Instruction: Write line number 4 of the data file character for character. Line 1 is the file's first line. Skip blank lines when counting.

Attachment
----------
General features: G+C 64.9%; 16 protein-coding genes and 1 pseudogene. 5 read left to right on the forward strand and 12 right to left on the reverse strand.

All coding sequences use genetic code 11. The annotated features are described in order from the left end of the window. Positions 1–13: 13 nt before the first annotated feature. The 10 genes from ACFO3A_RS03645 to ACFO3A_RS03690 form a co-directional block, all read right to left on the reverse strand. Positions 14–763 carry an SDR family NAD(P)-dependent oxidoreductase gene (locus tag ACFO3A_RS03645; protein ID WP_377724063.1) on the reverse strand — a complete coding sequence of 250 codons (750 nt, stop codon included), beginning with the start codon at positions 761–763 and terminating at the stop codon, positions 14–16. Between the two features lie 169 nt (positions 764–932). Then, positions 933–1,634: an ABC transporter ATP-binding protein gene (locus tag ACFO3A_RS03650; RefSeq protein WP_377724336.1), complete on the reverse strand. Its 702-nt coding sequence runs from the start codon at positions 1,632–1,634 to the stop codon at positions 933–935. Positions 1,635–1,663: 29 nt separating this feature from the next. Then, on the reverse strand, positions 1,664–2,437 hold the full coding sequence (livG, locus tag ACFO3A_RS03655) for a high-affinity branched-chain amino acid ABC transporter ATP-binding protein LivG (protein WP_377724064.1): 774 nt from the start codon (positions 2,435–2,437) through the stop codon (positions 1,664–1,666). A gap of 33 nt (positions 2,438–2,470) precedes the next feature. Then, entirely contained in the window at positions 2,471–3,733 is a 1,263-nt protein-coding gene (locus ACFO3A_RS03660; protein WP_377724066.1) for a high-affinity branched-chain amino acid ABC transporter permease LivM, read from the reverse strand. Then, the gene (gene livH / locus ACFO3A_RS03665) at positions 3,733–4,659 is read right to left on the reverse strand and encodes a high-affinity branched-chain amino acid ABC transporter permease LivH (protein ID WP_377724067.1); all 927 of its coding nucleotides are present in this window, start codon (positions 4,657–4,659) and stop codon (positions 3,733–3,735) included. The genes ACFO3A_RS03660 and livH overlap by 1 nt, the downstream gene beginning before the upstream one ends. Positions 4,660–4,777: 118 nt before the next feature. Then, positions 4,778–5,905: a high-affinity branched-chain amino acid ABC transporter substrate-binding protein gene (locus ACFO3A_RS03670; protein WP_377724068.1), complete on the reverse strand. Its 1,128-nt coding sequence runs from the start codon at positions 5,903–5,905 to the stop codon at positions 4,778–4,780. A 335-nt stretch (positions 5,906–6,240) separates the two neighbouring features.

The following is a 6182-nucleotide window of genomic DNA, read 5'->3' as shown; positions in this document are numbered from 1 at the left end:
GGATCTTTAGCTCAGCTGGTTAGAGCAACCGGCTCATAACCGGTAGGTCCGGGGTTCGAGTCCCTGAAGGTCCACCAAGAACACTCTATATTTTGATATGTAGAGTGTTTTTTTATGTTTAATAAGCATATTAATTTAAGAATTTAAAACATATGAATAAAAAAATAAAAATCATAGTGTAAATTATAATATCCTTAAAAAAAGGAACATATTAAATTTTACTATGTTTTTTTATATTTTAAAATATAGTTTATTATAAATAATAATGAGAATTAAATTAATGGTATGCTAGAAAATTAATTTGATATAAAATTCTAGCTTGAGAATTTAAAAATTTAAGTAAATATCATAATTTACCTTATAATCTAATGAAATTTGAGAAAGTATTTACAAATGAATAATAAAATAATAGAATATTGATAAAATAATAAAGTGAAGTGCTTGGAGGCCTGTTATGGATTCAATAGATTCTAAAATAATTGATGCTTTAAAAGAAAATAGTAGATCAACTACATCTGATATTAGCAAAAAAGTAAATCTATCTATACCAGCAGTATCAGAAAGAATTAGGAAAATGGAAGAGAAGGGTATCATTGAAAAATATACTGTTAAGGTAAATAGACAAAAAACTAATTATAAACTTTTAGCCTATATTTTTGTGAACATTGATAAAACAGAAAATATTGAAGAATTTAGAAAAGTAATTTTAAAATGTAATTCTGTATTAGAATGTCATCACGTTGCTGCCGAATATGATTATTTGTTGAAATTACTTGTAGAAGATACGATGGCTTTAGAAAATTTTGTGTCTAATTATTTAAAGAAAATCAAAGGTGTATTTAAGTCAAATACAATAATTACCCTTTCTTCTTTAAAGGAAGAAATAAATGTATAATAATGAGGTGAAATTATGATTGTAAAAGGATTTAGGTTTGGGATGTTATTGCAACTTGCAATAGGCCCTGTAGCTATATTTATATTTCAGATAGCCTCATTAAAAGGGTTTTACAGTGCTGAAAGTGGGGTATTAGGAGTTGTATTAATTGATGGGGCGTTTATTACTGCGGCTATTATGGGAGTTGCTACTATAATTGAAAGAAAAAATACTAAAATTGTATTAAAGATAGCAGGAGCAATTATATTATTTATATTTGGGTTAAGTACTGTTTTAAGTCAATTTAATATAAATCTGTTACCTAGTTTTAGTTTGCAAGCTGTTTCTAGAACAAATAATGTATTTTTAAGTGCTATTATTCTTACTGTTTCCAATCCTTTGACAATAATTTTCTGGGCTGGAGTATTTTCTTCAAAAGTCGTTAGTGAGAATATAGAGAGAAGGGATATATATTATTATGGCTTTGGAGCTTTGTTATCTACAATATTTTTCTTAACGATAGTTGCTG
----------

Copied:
GGATCTTTAGCTCAGCTGGTTAGAGCAACCGGCTCATAACCGGTAGGTCCGGGGTTCGAGTCCCTGAAGGTCCACCAAGAACACTCTATATTTTGATATGTAGAGTGTTTTTTTATGTTTAATAAGCATATTAATTTAAGAATTTAAAACATATGAATAAAAAAATAAAAATCATAGTGTAAATTATAATATCCTTAAAAAAAGGAACATATTAAATTTTACTATGTTTTTTTATATTTTAAAATATAGTTTATTATAAATAATAATGAGAATTAAATTAATGGTATGCTAGAAAATTAATTTGATATAAAATTCTAGCTTGAGAATTTAAAAATTTAAGTAAATATCATAATTTACCTTATAATCTAATGAAATTTGAGAAAGTATTTACAAATGAATAATAAAATAATAGAATATTGATAAAATAATAAAGTGAAGTGCTTGGAGGCCTGTTATGGATTCAATAGATTCTAAAATAATTGATGCTTTAAAAGAAAATAGTAGATCAACTACATCTGATATTAGCAAAAAAGTAAATCTATCTATACCAGCAGTATCAGAAAGAATTAGGAAAATGGAAGAGAAGGGTATCATTGAAAAATATACTGTTAAGGTAAATAGACAAAAAACTAATTATAAACTTTTAGCCTATATTTTTGTGAACATTGATAAAACAGAAAATATTGAAGAATTTAGAAAAGTAATTTTAAAATGTAATTCTGTATTAGAATGTCATCACGTTGCTGCCGAATATGATTATTTGTTGAAATTACTTGTAGAAGATACGATGGCTTTAGAAAATTTTGTGTCTAATTATTTAAAGAAAATCAAAGGTGTATTTAAGTCAAATACAATAATTACCCTTTCTTCTTTAAAGGAAGAAATAAATGTATAATAATGAGGTGAAATTATGATTGTAAAAGGATTTAGGTTTGGGATGTTATTGCAACTTGCAATAGGCCCTGTAGCTATATTTATATTTCAGATAGCCTCATTAAAAGGGTTTTACAGTGCTGAAAGTGGGGTATTAGGAGTTGTATTAATTGATGGGGCGTTTATTACTGCGGCTATTATGGGAGTTGCTACTATAATTGAAAGAAAAAATACTAAAATTGTATTAAAGATAGCAGGAGCAATTATATTATTTATATTTGGGTTAAGTACTGTTTTAAGTCAATTTAATATAAATCTGTTACCTAGTTTTAGTTTGCAAGCTGTTTCTAGAACAAATAATGTATTTTTAAGTGCTATTATTCTTACTGTTTCCAATCCTTTGACAATAATTTTCTGGGCTGGAGTATTTTCTTCAAAAGTCGTTAGTGAGAATATAGAGAGAAGGGATATATATTATTATGGCTTTGGAGCTTTGTTATCTACAATATTTTTCTTAACGATAGTTGCTG